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[whatwg] Spec comments, sections 1-2

From: Aryeh Gregor <Simetrical+w3c@gmail.com>
Date: Wed, 29 Jul 2009 12:34:55 -0400
Message-ID: <7c2a12e20907290934v4ea8d87exfbdacaad650f92d@mail.gmail.com>
On Wed, Jul 29, 2009 at 4:39 AM, Ian Hickson<ian at hixie.ch> wrote:
> There is value in not changing them unless they are actually broken --
> when I edit the spec, there's always a risk I'll break something.

Okay, not a big deal then.

> I've required UAs to catch this case and added this example.

Okay, great.

> Which others are needed for compatibility?

I don't know, but there are certainly some.  Otherwise, why would
browsers support so many?  For instance, baidu.com is #9 on Alexa and
serves gb2312 as far as I can tell.  So does qq.com, which is #14.
And sina.com.cn, #19.  vkontakte.ru is #30 and serves Windows-1251.
tudou.com (#60) uses gbk.  rakuten.co.jp (#68) serves EUC-JP.

This is just from a quick manual look at a few of the largest
non-English sites.  I'd think it would be fairly easy for someone
(e.g., Google) to come up with a rough summary of character encoding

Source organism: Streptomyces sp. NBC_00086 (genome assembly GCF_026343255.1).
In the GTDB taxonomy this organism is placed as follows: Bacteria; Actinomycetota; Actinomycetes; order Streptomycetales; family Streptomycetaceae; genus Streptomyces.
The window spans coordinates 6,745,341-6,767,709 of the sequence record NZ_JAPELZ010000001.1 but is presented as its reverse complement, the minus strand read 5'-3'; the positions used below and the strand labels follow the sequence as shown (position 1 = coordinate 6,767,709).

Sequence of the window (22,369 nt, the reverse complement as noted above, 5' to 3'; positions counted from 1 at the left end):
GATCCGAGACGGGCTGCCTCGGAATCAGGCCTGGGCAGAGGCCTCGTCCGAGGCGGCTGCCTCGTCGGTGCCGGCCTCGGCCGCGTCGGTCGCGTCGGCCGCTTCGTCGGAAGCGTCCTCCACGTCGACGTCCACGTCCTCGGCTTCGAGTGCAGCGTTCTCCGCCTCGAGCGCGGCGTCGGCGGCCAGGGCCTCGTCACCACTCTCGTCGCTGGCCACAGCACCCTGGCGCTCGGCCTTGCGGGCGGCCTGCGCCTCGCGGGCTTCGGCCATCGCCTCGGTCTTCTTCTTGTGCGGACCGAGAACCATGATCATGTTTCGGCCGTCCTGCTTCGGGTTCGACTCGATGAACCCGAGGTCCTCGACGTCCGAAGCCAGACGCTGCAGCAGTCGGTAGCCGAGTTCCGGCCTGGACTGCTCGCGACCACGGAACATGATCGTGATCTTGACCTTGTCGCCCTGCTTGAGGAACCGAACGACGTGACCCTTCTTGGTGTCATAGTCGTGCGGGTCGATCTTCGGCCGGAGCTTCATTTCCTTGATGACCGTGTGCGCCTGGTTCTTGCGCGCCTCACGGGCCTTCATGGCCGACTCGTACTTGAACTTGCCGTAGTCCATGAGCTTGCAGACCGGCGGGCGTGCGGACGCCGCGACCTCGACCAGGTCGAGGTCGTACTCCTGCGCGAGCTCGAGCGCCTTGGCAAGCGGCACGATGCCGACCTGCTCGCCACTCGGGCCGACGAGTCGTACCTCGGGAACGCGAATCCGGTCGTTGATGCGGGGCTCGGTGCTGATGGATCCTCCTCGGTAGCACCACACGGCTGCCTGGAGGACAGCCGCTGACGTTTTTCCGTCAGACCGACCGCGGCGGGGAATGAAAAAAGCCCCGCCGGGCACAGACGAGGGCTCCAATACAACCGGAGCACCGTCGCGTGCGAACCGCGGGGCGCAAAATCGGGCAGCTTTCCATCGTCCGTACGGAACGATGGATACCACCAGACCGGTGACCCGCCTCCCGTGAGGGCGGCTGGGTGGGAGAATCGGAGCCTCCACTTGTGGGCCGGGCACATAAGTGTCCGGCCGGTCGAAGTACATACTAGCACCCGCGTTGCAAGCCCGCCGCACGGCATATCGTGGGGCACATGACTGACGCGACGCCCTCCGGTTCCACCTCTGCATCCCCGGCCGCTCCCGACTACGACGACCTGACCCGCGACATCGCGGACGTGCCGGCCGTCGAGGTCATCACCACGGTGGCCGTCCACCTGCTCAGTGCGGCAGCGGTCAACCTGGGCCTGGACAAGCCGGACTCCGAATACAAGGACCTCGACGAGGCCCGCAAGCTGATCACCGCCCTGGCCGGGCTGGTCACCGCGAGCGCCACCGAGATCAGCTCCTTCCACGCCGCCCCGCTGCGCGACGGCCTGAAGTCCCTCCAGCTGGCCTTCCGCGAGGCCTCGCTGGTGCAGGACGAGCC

usage on the web by percentage, and for vendors to say which encodings
they support, so a useful common list could be worked out.

If browsers differ in which encodings they accept, that harms
interoperability, so I'd think it would be ideal if HTML 5 would
specify the exact list of encodings that must be supported and
prohibited support for any others.  The union of encodings supported
by existing browsers would be a reasonable start, since supporting a
new encoding is presumably pretty cheap.  Unless this is viewed as
outside the scope of HTML 5 -- e.g., if browsers tend to rely on the
operating system for encoding support.
Received on Wednesday, 29 July 2009 09:34:55 UTC

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